When I read that DC’s mother and aunt had joined him in campaigning against cuts to Oxfordshire’s children’s services, I was unsure whether to be amused or angry and I think the result was a mixture of both. Mainly anger at DC who should know better and wry amusement that his mother and aunt should be so unworldly.
I have been there with DC when I was Leader of Oxfordshire County Council and we were contending with severe funding cuts by the then coalition government. Then it was libraries under threat and he was opposing any impact on libraries in his own constituency. We met, we talked and we found a compromise. The result is that Oxfordshire has retained all of its libraries and their opening hours remain unchanged – at the moment. Whether they will survive the current and even harder round of cuts remains to be seen. At least his mother and aunt stayed out of the debate at that time!
This time round, the cuts in central government funding are much bigger and I fear for the future of county councils. Their main service areas nowadays are children’s services, care of older and vulnerable people and highways. These are the big spending areas and they are all under huge pressure, particularly the care of older people with a rising elderly population and the impact of dementia. Bed blocking puts pressure on hospitals when councils like Oxfordshire cannot afford to place old people in care homes or to provide them with care in the home. DC should know this and so should his mother and aunt. If they want to prioritise children’s care, they need to say what else they would cut and the choice is between elderly care or highway maintenance. I have not heard them express a view and I doubt they will.
The politics of child care is complicated. Oxfordshire was one of the areas to suffer exploitation of young women by gangs of Asians and the memory of this awful discovery will be embedded in the council’s corporate memory. However, child care covers a wide range of services and service users. Some of the most articulate are middle class mums and dads looking for child care while they work so the council is right to be targeting what child care it can afford at the vulnerable and the less well off but it is the middle class who will shriek and wave their banners outside County Hall. Sadly, it is the Cameron family that will be taken in by these activists and will demand cuts are made elsewhere.
County councils are large authorities with strategic duties around transport, the economy, environmental issues and, working with the NHS, health and social care. Most county councils have slimmed down their administration and strategic functions as much as they dare and it is all too easy for DC to say “cut the administration not the front line”. I fear some county councils have pared back their structure so far that they have nowhere left to cut and I fear some will fall over ere long, being no longer able to function properly. I hope and believe Oxfordshire is resilient enough to pull through but there are some that are not.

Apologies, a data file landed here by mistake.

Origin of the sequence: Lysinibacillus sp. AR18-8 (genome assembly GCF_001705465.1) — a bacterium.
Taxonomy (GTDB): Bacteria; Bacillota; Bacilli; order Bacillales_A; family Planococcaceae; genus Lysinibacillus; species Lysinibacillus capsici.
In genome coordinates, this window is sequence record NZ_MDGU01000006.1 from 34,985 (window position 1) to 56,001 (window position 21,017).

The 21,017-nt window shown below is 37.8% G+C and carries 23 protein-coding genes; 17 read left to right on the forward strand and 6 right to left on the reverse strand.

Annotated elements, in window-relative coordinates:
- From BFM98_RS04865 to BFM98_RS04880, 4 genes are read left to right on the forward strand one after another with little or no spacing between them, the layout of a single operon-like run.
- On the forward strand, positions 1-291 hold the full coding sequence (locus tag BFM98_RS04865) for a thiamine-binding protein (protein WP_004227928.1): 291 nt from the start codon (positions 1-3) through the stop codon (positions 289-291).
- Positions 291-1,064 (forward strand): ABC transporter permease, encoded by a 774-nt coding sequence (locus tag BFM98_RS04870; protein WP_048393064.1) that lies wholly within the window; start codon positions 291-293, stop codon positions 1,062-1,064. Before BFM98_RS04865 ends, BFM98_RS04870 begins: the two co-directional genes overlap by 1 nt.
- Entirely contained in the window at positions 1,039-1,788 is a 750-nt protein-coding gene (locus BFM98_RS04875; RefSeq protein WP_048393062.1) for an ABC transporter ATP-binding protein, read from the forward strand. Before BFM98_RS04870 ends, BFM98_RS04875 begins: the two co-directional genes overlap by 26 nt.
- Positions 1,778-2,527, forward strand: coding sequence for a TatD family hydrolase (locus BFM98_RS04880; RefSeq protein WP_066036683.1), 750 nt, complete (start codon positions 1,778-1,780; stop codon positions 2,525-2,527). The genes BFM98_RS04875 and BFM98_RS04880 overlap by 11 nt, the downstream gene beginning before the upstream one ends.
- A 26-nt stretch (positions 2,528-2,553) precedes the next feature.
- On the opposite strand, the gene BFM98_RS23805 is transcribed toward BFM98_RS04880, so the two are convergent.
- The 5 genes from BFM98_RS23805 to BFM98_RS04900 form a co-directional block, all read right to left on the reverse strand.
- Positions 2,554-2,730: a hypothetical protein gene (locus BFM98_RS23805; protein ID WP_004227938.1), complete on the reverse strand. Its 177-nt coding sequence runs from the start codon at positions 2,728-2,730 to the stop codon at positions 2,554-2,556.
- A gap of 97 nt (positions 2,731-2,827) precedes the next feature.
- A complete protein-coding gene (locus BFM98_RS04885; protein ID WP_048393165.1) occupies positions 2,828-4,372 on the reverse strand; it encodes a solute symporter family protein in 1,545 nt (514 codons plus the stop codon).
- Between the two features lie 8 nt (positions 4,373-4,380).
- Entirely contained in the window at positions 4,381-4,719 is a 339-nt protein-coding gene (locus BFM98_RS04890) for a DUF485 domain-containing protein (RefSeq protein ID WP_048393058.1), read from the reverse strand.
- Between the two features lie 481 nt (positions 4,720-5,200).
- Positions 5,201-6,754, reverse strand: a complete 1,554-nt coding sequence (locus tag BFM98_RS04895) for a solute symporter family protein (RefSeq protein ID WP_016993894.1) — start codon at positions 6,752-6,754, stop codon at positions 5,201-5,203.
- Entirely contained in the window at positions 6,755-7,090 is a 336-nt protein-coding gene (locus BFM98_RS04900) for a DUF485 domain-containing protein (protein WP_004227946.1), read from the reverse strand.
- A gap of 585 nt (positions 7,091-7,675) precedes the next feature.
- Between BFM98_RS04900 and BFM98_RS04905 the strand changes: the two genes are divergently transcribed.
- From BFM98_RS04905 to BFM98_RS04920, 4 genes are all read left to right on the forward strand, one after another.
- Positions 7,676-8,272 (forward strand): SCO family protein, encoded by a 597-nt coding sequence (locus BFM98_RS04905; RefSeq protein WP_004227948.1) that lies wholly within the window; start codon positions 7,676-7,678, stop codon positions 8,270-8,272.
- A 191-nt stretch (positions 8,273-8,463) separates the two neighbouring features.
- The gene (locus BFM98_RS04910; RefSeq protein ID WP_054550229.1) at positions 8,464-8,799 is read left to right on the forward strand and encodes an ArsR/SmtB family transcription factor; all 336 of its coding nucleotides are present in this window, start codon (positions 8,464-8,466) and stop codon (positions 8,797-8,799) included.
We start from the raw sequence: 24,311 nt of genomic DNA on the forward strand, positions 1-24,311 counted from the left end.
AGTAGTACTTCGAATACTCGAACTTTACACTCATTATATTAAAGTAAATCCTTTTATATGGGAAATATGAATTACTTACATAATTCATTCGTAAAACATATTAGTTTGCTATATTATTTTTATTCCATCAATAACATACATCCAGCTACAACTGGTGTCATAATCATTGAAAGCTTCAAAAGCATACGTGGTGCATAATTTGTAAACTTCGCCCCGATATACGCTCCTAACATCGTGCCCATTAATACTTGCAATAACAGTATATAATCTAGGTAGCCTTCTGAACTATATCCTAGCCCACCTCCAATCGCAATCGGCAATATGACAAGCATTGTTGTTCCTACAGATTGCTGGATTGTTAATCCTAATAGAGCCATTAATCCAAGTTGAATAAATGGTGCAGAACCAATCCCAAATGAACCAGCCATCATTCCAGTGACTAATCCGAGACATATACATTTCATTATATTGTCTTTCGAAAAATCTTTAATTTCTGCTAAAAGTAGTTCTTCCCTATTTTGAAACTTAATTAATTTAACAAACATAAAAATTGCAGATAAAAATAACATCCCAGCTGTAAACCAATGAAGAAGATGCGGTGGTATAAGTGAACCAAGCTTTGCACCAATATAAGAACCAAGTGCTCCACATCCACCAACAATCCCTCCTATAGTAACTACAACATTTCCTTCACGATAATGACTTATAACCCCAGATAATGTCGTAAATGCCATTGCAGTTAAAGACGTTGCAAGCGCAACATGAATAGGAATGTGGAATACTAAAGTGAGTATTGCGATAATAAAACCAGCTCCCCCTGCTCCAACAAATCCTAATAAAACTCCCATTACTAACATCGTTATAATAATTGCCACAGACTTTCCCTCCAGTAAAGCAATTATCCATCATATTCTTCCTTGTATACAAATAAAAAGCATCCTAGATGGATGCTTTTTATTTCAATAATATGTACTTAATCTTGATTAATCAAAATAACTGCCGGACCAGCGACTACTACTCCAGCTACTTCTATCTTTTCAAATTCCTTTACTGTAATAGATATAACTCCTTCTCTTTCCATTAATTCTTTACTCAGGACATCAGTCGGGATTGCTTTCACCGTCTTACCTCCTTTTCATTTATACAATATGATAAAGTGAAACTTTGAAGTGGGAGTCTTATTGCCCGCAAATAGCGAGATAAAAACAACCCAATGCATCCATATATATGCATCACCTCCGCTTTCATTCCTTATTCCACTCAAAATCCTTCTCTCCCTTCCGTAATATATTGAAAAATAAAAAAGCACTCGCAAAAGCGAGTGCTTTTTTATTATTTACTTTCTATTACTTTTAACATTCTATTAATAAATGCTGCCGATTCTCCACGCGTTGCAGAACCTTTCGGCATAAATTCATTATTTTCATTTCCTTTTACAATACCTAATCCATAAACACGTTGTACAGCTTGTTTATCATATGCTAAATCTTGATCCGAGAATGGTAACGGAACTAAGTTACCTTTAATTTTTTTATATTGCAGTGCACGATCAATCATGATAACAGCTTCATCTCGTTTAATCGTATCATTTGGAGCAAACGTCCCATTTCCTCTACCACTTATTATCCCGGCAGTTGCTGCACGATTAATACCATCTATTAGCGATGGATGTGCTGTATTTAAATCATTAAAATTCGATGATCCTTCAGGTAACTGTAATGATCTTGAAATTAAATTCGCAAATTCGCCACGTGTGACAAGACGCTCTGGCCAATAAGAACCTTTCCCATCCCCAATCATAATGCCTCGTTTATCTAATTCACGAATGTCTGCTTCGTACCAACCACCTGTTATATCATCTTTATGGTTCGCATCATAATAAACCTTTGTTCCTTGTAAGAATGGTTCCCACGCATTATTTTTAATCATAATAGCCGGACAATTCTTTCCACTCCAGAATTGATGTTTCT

County councils exist in two-tier areas with smaller and more local district councils. The latter are not stuffed with cash but they are nowhere near as cash strapped as the counties. Many districts sold off their council housing so have a lot of capital money in the bank and can live off this capital for years to come. Counties have no such financial cushion.
i am curious to know government’s understanding of the situation. Cameron has always thought of local government as his little local district council which is coterminous with his constituency. Oxfordshire county council contains six parliamentary constituencies and would be capable of taking a strategic view of the needs of its 1,000 square miles and 600,000 inhabitants. However, that strategic overview tends to be usurped by Westminster trying to micro-manage our country. With George Osborne’s vision of a “Northern Powerhouse” and modelled on the combining together of eleven local councils that represent greater Manchester, there is a golden opportunity for strategic councils like Oxfordshire to take a lead in promoting economic growth. The financial pincers that are emasculating strategic authorities like Oxfordshire seem to be destroying the opportunity for good strategic working at a local level. Frankly our government of England is a frightful mess, incoherent, lacking either symmetry or suitability for the local characteristics of the country. Scotland has a small number of unitary councils; so does Wales. This is what England needs but the financial strangulation of strategic councils like Oxfordshire and the apparent blindness of the Cameron family to this reality points to a lost opportunity to strengthen local democracy and accountability and to improve strategic leadership at a local level. No wonder county councils struggle to attract elected members with the strategic and intellectual skills necessary to drive economic development and strong local leadership. Perhaps this lack leads to Cameron’s apathy to strategic councils but I think it is a case of chickens and egg. You won’t get better leaders until there are councils that have the power to make a difference.